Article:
A Sept. 11, 2017, report by Stephanie Wang of the The Indianapolis Star said that some people oppose a hate crime law because they believe it would their right violate free speech or thought. But hate crime only applies to other criminal action, as an underlying crime, and not to hate speech.
Jeanine Bell, an Indiana University law professor, says it’s important to recognize both hate symbols and hate-motivated incidents. “A trademark of hate crimes – and hate incidents – is that they send a message of intimidation to both the victim and to the broader community ... One law enforcement officer who was a legendary investigator of hate crimes said that a swastika is a sign to every Jew, everywhere.”
It’s time to do something about hate crimes, but the majority party in our legislature doesn’t seem to think it’s important.
House Bill 1006 proposed changes to corrections and criminal code. All House Republicans supported it. Democrats did not, because they believed it needed to include hate crime legislation. On January 29, 2018, they offered an amendment with changes to the existing bias crime section. It said that “each” police department, not only “a” department, would need to report all hate crimes. Wording for “in whole or in part” for criminal acts would refer to crimes based at least partly on bias. These and other changes failed, with all House Republicans voting against the amendment.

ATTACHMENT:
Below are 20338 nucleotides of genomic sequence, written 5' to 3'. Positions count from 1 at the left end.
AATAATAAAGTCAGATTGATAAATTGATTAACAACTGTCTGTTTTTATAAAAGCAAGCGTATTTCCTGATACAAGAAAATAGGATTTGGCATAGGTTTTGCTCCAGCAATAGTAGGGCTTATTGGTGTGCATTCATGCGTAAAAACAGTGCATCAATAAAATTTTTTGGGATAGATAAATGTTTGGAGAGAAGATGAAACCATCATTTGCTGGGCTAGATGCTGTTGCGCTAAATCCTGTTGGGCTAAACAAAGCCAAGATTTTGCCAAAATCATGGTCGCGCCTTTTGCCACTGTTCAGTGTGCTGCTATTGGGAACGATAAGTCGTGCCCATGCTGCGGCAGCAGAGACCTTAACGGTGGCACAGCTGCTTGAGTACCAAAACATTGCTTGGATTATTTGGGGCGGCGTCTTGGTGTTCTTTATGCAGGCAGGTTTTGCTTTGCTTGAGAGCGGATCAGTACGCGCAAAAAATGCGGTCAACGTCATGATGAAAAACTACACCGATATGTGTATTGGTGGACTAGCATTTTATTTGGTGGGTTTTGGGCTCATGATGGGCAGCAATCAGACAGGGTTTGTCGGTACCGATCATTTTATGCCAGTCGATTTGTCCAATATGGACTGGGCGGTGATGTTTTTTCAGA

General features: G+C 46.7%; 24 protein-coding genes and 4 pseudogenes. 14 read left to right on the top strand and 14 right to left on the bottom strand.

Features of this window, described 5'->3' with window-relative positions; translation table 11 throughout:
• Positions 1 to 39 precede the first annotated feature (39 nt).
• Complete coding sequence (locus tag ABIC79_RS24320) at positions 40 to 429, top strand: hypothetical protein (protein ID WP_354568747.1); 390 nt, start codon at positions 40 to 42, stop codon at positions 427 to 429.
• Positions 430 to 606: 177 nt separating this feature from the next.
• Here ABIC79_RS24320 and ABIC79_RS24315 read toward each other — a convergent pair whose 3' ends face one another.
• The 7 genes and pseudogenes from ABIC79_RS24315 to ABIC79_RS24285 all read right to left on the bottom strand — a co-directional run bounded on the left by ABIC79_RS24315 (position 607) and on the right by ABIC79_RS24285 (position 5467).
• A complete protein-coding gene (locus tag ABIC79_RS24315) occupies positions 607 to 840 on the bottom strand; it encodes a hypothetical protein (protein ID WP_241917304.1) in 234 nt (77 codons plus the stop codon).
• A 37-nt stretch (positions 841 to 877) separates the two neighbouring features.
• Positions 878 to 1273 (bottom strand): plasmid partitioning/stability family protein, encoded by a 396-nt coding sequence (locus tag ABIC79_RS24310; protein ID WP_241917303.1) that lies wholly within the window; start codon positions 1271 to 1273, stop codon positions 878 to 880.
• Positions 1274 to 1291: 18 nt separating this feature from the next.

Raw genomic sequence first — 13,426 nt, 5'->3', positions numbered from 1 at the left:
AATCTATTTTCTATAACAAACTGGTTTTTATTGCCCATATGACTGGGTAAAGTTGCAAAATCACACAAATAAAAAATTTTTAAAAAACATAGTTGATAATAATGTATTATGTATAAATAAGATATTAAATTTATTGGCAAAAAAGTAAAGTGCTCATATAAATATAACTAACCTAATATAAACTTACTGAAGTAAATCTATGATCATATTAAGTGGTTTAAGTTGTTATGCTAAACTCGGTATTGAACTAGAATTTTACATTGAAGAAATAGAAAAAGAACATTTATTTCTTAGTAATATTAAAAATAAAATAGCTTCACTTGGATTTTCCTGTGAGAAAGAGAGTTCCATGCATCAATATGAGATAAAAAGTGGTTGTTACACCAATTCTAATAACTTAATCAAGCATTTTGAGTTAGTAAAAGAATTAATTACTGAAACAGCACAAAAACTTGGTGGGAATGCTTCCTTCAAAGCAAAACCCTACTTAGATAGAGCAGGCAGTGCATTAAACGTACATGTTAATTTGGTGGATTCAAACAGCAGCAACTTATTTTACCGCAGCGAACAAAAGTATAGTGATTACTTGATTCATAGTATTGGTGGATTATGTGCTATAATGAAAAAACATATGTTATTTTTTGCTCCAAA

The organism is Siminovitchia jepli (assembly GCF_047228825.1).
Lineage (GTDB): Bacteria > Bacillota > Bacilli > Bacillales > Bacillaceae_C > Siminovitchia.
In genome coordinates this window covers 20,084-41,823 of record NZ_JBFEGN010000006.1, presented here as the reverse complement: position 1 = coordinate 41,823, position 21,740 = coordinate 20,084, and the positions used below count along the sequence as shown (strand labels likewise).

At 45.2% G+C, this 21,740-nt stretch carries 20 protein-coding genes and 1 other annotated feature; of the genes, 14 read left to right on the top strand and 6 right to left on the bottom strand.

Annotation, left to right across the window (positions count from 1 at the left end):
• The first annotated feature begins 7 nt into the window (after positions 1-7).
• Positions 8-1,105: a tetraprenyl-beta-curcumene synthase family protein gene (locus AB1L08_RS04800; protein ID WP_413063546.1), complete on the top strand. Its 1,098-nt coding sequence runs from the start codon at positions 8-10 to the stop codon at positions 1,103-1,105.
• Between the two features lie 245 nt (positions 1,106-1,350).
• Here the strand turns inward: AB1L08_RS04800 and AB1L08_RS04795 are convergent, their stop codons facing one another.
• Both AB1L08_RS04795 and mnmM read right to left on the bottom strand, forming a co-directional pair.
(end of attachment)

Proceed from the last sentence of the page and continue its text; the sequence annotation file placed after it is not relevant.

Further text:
On Jan. 30, Tony Cook of The Indianapolis Star reported on the failed amendment. “Senate Republicans pulled the plug Tuesday on a hate crimes bill.” The amendment failed despite a rise in reported hate crimes in Indiana. This was five months after the violent, white nationalist rally last summer in Charlottesville.
These legislators hid behind closed doors. They used political power to block progress and derail changes to hate-crime legislation. Cook wrote: “Chairman Mike Young decided not to hold a vote after Republicans failed to reach consensus during a private caucus meeting Monday.”
In the end, the original bill passed by 90-0 because it improved the criminal code. The Senate then passed it with no amendments, 50-0, for the same reason. The governor signed it on March 13 and it became Public Law 65.
To our shame, Indiana is one of only five states without a law outlawing hate crimes. For the last three years, Republicans at the Statehouse stood in the way of these bills. Last year, the Jewish Community Center of Indianapolis received bomb threats the same day the hate crime bill died.
Gov. Eric Holcomb now says it’s time for a hate crimes law. This only happened after anti-Semitic graffiti covered a Carmel synagogue. This should be a no-brainer. If we want to attract the best and brightest, we must send a message that they’ll be safe and welcome here.
It’s time for Republicans to go on the record. YOU need to take the time to review the wording and find a way. If 45 other states have seen the need, you must find your voice and, as a party, support a strong hate crimes law. This is not political courage. Two-thirds of Hoosiers support this, while less than one-third of the legislature does. Listen to your constituents. Hoosiers deserve to feel protected and safe under Indiana law. They deserve to know if YOU believe that, too.
Michigan City resident Pat Boy is a City Council member and Democratic candidate for state representative in the 9th District.